The power of empowering the masses
Today we had a visitor at the Travel Channel Academy.
A representative from an O&O in Philadelphia, she said that the local news station was starting to get concerned because The Philadelphia Enquirer (which fields about 125 reporters a day), was starting to equip their print reporters and photographers with video cameras.
Her station fields 6-8 cameras a day to cover Philly.
It’s a realistic concern.
The local news station is going to get buried alive unless they can change their approach to news coverage.
But a great deal of their problem lays not in the technology, but rather in the mentality. A kind of arrogance – we are the nobles, the elect, the elite of electronic news gathering.
It’s an interesting idea, but it won’t take them too far.
In 1798, France was in a shambles. The Revolution had shaken the country to its core, and the nobility, who had previously made up the military, were dispersed and soon to be executed in The Terror.
Before 1798, armies had been made of highly trained professional soldiers. Career soldiers. Nobles – a concept derived from knights and the cost of maintaining each soldier. It was a nobleman’s career. Not for the peasants. They tilled the field.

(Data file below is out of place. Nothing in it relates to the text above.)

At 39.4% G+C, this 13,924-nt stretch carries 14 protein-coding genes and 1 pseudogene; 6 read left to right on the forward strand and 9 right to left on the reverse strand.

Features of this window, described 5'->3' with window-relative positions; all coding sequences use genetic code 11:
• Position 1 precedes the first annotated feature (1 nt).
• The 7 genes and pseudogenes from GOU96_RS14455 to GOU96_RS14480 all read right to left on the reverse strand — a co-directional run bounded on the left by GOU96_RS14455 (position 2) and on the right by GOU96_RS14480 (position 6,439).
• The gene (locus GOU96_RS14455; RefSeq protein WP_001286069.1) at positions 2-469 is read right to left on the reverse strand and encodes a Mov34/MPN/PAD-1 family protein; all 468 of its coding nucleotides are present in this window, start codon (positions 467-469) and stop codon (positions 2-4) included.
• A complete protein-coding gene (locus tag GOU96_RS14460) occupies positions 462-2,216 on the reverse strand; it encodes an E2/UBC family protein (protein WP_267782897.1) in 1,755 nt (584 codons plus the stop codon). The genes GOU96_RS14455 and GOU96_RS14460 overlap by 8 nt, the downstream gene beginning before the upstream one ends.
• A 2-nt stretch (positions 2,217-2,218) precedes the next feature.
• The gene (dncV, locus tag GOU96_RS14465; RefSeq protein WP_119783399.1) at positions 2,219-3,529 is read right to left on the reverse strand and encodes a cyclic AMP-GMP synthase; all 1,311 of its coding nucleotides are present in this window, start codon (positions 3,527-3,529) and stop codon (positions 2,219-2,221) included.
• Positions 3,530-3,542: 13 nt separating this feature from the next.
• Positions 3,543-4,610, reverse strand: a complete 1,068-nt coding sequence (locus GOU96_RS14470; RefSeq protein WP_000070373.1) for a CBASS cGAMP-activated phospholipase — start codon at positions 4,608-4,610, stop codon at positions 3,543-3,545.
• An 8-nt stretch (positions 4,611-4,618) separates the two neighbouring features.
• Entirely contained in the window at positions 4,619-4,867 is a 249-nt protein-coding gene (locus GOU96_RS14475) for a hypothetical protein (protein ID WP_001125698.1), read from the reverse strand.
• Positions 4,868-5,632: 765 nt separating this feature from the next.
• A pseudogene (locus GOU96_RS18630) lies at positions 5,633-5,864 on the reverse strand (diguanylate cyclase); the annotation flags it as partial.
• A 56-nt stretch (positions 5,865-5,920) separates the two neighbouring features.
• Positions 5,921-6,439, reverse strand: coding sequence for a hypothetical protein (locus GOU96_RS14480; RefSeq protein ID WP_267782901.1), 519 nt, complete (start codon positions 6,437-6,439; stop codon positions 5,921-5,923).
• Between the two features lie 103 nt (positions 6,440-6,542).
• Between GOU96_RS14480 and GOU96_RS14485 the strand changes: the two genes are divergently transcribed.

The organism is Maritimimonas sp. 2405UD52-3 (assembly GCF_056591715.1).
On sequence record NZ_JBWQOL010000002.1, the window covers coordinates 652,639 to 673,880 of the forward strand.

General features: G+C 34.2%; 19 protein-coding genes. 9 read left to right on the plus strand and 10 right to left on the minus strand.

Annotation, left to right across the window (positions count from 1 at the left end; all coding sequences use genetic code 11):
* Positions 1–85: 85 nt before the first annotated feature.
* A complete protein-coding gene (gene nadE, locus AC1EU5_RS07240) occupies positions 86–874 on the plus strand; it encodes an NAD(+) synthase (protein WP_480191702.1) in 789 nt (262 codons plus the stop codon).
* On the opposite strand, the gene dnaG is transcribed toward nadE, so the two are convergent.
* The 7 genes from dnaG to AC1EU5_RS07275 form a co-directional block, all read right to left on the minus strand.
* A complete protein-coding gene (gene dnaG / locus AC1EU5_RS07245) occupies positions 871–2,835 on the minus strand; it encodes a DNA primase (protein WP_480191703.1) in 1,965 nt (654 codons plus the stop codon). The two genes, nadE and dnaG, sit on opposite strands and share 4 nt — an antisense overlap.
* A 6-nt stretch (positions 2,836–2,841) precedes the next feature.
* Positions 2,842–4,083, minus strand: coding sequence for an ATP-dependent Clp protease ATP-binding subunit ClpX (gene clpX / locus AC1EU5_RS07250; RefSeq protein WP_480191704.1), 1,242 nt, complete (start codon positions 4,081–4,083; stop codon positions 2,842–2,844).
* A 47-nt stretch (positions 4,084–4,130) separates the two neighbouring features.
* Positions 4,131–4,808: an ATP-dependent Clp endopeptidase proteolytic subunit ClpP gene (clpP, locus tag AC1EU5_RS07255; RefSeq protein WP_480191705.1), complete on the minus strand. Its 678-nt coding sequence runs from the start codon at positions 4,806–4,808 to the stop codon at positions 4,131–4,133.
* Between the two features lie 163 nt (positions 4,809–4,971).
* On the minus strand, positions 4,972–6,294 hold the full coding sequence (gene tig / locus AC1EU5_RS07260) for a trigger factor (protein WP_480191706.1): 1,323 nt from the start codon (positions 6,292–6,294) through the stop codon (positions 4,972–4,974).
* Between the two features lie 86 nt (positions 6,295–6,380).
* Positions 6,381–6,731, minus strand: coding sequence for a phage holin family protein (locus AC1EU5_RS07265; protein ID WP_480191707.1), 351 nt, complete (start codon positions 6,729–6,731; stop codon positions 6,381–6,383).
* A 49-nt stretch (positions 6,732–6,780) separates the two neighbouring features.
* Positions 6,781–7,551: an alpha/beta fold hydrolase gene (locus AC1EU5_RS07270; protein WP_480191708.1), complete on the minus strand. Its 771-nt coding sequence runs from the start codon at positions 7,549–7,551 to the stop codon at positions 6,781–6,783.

Napoleon’s genius (among much genius) was to empower the peasants and create an army from their ranks. No one had ever done anything like this before. Had there been no Revolution, no execution of the Bourbons, it would never had been tolerated. But moments of revolution create moments of opportunity for the bold. And Napoleon saw the potential in Citizen Warriors that no one else could see.
When street rabble rose against the National Convention at the Tuileries, Napoleon organized them and took control, and hence an idea was born.
Napoleon would ultimately raise an army of nearly 1 million men, an almost incomprehensible force in an 18th Century Europe in which an army of 30,000 was considered large; and wielding that power, would come within a hairs-breadth of conquering all of Europe. Even so, he would stand astride Europe, from the Atlantic coast of Spain to The Lebanon – a feat that had not happened since the Roman Empire.
This was the power of the Citizen Army.
I look at the local TV station with their anemic 6 crews to cover a city of several million people. Then I look at training room for The Travel Channel Academy. In this one room is 6 times the power of an entire local news operation, and this is only scratching the surface. There are millions who would ‘take arms’ (in a digital sense), for the cause of a better public discourse.
Who will have the vision and the courage to do for journalism what Napoleon did for military power?